Why managed AWS isn't just about managing AWS

Amazon Web Services (AWS) is like an F-16 Fighting Falcon.  In the right hands it can be nimble, graceful, and extremely powerful.  Not to mention that it often destroys other cloud platforms in a dogfight…  However, an important part of the analogy is the understanding that the AWS fighter plane comes in a thousand pieces with “some assembly required.”

Managed AWS services attempt to take care of some of this assembly for you.  Most AWS management partners and platforms will cover the basic features and customize them for your architecture.  For example, if you’re moving from an in-house datacenter to the cloud, an AWS management service will take the configuration of your infrastructure and translate that into AWS features and services. 

Hardware like CPU and RAM become services like Elastic Compute (EC2).  Switch and router configurations become networking services like Virtual Private Cloud (VPC).  Load-balancers become elastic (ELB).  Storage becomes simple (S3).  Archives become Glacier.  And so it goes.

However, there is also a long list of advanced features that many datacenters consider critical to operations that are outside of the core functionality of AWS.  To extend the metaphor, these are like the weapons and navigation systems on your fighter plane.  They’re not part of the standard package that comes off the assembly line, but they can be the special features that make your app battle-ready.

When shopping for on-board artillery and ancillary systems, AWS users turn to the AWS Marketplace.  This is where third-party developers and ISV’s (independent software vendors) sell their wares. 

Pricing is typically in line with AWS’ model, in other words you can buy software in units based on numbers of virtual machines and hours per month.  Let’s take a look at three AWS Marketplace tools that provide some of the critical services you’d find in an enterprise datacenter.  (The first one even shares the name of a missile, how about that?)

Stingray – The first weapon in our AWS Marketplace arsenal is Riverbed’s Stingray Traffic Management solution.  Normally when setting up load-balancing rules in Elastic Load-Balancer, you would be able to distribute traffic between servers based on standard schemes like Round Robin (send each request to the next server) or Least Connections (send each request to the server that is least busy). 

ELB will also perform health checks to make sure that it doesn’t send traffic to servers that are not available.  With Stingray, you can add application-level logic to the load-balancing equation.  This allows your load-balancer to act intelligently, sending different types of traffic along different paths.  Now you can identify certain types of users (a shopper making a purchase, or a high-value stock trader) and treat their requests differently than the rest of your traffic.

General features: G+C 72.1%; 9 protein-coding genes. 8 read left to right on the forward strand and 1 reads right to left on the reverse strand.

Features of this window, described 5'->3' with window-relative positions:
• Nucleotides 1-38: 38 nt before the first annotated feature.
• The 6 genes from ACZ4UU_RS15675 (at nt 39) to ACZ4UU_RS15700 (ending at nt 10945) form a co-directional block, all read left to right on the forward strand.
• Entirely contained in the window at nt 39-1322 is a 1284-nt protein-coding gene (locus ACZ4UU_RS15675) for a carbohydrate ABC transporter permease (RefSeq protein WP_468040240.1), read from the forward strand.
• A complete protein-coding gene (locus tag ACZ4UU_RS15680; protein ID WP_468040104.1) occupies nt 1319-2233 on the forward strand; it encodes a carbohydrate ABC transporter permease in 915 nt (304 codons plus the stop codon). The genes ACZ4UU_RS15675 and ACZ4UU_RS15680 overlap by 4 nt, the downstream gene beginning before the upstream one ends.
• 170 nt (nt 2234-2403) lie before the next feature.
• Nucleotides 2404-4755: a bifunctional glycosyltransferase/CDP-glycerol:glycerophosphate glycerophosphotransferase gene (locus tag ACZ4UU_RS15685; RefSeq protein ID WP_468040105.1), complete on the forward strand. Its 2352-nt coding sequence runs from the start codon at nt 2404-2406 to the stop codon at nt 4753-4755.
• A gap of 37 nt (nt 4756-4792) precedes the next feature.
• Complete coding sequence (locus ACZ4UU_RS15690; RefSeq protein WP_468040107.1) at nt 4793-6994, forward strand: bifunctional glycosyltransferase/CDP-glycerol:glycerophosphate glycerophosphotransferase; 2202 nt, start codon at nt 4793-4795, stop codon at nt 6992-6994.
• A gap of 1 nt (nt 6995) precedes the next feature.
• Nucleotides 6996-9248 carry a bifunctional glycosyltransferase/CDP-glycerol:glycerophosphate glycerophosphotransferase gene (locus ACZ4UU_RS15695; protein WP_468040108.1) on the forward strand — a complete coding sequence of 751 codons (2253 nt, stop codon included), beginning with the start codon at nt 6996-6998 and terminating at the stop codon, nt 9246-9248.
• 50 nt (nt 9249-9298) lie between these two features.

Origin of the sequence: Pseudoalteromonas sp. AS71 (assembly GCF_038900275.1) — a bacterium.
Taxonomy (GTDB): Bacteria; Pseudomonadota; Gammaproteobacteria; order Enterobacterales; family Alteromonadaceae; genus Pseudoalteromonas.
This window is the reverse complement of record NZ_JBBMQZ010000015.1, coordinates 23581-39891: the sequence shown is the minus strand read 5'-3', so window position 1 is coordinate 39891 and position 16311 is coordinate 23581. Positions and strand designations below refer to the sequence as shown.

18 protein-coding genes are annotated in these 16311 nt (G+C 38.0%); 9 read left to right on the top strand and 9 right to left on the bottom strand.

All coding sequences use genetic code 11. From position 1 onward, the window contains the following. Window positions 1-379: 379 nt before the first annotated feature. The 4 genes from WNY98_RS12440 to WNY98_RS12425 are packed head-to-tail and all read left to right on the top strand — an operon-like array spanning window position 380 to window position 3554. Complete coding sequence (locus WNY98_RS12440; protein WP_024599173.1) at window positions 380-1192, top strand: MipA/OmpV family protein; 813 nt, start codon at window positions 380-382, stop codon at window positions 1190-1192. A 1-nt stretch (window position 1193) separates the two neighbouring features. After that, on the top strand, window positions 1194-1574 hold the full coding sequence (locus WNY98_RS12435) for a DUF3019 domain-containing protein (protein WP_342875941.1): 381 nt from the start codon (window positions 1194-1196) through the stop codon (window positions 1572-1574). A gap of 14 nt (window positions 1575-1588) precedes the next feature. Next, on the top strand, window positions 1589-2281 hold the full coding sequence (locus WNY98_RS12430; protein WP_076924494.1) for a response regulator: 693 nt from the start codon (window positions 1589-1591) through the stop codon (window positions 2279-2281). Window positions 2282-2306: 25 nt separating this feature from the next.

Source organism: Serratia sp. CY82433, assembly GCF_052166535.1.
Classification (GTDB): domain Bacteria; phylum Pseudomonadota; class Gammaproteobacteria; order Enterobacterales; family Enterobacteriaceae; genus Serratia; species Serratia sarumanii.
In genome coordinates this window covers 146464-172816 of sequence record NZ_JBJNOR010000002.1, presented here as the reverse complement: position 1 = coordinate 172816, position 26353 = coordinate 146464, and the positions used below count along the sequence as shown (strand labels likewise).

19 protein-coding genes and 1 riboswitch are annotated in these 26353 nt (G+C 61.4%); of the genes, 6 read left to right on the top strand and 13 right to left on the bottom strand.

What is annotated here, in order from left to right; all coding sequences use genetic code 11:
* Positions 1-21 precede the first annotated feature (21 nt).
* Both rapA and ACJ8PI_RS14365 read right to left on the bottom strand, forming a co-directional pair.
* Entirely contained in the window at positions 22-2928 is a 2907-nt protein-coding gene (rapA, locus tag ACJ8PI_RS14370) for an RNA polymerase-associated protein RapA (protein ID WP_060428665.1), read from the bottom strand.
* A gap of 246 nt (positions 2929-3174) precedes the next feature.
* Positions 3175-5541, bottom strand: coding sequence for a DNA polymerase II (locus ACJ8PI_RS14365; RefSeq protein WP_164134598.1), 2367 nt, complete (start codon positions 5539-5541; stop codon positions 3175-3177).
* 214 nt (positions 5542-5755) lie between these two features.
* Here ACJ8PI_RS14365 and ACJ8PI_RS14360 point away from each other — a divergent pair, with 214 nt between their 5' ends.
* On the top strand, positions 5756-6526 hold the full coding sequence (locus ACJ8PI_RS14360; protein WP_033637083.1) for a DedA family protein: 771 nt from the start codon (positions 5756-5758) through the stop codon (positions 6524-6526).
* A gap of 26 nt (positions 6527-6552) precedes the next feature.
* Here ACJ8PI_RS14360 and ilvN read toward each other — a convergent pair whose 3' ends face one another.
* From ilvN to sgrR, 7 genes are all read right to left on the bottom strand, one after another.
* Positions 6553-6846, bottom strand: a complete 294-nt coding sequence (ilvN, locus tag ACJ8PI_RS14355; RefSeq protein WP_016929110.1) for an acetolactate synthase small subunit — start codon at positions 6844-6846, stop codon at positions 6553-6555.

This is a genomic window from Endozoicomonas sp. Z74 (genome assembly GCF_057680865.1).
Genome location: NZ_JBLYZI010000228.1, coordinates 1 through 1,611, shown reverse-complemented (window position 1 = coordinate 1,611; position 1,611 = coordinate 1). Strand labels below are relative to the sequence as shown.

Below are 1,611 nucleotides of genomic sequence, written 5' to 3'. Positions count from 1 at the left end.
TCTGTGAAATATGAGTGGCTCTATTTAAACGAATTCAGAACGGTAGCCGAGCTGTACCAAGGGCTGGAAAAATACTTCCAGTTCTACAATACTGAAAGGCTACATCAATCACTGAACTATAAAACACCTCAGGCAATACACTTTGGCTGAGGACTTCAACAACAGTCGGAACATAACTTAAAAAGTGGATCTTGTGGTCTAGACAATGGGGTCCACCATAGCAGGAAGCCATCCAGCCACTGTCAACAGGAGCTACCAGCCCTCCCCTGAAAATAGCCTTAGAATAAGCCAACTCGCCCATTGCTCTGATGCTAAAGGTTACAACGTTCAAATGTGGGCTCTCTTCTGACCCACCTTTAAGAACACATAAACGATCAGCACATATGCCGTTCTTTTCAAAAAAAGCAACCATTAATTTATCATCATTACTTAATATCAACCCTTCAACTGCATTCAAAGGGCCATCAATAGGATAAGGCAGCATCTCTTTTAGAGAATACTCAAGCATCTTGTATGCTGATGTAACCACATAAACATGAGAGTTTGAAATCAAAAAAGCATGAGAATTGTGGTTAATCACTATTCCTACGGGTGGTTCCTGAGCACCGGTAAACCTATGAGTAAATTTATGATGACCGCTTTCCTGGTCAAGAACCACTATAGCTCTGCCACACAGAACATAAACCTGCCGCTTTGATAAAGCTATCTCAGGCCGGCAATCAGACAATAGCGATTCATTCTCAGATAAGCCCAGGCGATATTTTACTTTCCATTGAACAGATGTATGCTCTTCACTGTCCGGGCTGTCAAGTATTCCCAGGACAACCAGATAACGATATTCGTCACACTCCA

Alert Logic – Alert Logic’s Threat Manager and Log Manager are like private security firms that live on top of AWS.  Threat Manager is an Intrusion Detection System (IDS) that monitors and alerts you to malicious activity on your system.  Log Manager is an analysis and archival system for security information that provides regular reports based on compliance standards like PCI and HIPAA controls. 

Native AWS tools allow you to do important things like VPN tunnels, isolated VLANS for sensitive data, and dedicated instances for the processing of confidential data.  Adding Alert Logic gives you the scanning and reporting capabilities to diagnose and prevent threats designed to penetrate these types of defences.

OpenVPN – Virtual Private Cloud (VPC) allows you to set up LAN-to-LAN VPN tunnels to and from AWS.  This is helpful in configuring secure “always on” connections from other locations like corporate datacenters and offices. 

However native VPC does not solve the problem of needing individual client-based VPN tunnels.  If you have developers that need secure access when they’re on the road or working from home, OpenVPN is the weapon of choice.  Install the OpenVPN client on administrators’ desktops or laptops and allow them to launch a VPN session for encrypted secure access to your servers at AWS.

The ability to recommend, configure, and operate AWS Marketplace tools can be a key differentiator in choosing an AWS management service.  Incorporating these types of features can be critical in supporting security and compliance-oriented sites like healthcare and finance applications. 

In other words, when you choose your mechanic make sure she’s sending you up in a fighter plane that’s fully locked and loaded!

The post Managed AWS Isn’t Just About Managing AWS appeared first on Logicworks Gathering Clouds.

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azazqadir
21 Mar 2016, 10:55 a.m.

I always prefer managed platform, like Cloudways, for AWS hosting because installing application on AWS manually is really difficult and time consuming.

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